‘I had to miss important education vote as my twins needed me at home’

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GUERNSEY’S maternity laws have been described as ‘absolutely appalling’ by a deputy.

Deputy Victoria Oliver, seen leaving the States this week, spoke of how she had to decide between voting in the lengthy education debate or go home to console her twin babies. (Picture by Peter Frankland, 26096165)

Victoria Oliver, who has 16-week-old twins, highlighted how the current legislation gave women very little protection.

‘In Guernsey, compared to other jurisdictions, we have awful maternity laws.

‘We have the statutory two weeks and that is it, it’s absolutely appalling.’

Deputy Oliver’s views on maternity rights came out in the States debate about proxy voting for parental leave.

‘At least this constitutional matter is a way to actually start to move things forward to protect women a little bit.’

She informed the, mainly male, Assembly that a woman with a new-born can experience huge physical pain if she is not given the opportunity to breastfeed or express milk.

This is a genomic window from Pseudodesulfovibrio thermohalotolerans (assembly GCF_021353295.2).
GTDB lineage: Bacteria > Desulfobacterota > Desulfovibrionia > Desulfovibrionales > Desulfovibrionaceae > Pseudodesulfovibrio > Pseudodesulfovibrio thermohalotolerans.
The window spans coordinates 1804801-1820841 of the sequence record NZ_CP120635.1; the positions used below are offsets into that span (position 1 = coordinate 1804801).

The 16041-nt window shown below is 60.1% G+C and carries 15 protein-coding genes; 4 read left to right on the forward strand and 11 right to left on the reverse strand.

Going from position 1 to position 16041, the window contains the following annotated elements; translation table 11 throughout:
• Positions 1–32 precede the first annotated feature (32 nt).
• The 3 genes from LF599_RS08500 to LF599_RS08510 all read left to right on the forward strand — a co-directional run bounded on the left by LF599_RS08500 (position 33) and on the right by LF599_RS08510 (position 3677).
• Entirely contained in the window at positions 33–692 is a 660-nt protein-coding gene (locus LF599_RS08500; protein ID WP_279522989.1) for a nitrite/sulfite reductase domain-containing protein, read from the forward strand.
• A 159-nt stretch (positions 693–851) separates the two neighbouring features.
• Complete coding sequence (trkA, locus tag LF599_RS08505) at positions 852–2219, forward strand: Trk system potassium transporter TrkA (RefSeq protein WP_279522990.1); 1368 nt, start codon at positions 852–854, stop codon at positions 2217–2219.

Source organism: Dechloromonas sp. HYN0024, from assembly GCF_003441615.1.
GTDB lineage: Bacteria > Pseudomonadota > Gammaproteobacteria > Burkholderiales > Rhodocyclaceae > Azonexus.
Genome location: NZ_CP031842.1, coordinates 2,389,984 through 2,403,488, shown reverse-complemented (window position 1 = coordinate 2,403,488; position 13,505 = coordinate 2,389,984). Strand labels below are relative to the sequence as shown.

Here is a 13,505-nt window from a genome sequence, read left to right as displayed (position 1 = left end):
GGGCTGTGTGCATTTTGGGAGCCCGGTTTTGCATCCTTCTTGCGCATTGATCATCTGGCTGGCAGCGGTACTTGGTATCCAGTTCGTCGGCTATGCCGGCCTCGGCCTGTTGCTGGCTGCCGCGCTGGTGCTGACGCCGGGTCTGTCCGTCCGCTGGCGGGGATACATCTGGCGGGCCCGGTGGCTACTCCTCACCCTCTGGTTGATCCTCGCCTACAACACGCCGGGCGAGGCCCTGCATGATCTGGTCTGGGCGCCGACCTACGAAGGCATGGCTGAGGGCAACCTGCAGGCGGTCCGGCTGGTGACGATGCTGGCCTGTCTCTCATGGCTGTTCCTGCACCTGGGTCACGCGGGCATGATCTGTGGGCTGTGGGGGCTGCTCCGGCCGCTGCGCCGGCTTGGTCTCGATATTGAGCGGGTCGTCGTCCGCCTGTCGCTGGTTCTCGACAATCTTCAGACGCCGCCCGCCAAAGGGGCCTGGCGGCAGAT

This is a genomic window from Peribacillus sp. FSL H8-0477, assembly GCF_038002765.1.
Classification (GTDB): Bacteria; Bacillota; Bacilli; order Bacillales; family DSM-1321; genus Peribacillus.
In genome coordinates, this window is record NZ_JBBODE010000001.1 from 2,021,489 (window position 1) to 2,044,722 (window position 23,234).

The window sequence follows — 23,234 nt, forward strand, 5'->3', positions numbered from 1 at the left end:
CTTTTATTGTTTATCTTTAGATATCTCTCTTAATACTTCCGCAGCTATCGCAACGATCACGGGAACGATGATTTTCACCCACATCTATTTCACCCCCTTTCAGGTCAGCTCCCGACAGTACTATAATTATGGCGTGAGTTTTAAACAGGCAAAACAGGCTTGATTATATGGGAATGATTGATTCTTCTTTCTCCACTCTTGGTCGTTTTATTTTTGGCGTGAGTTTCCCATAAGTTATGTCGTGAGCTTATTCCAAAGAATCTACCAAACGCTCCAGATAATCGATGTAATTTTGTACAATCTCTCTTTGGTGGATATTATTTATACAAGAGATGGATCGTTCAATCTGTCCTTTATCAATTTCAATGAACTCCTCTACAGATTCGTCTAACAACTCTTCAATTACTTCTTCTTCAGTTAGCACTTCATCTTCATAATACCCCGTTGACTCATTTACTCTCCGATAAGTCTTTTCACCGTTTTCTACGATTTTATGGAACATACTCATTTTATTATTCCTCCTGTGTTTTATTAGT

In the recent education debate, Deputy Oliver asked the Presiding Officer at 7.20pm if she could cast a proxy vote, but was told it was not allowed.

‘I had to leave and unfortunately missed a very important vote.


‘I would say that I’m quite a strong person, but I would say this was the only time that I’ve actually got upset because I had to miss a vote.

‘There was this pull of stay in the States to do the right thing and vote because this is what the parishioners have paid me for, and yet my husband phoned me to say that I had two very unhappy babies and no one could console them apart from myself.’

Deputy Oliver also revealed that shortly after giving birth she had received emails from parishioners complaining that she had not been present in a States debate.

She welcomed Guernsey striking out into the new territory of proxy voting: ‘We can be leaders, not followers.’


The issue of attracting more young women to the States was also picked up by Lindsay de Sausmarez.

‘Don’t underestimate how steep the slope looks from the bottom.

‘From the outside and from someone who had never served in the States before, the States did not, and I suspect still does not, come across as a very accommodating place for people with children.

‘I think hostile is probably going a bit far, but very inflexible and very unaccommodating.

‘I just didn’t see female deputies having babies, none of the strictures of the States were accommodating of that.’

Deputy de Sausmarez welcomed the new proxy voting for parental leave as showing an important message to potential election candidates and businesses.

Helen Bowditch

By Helen Bowditch
News reporter

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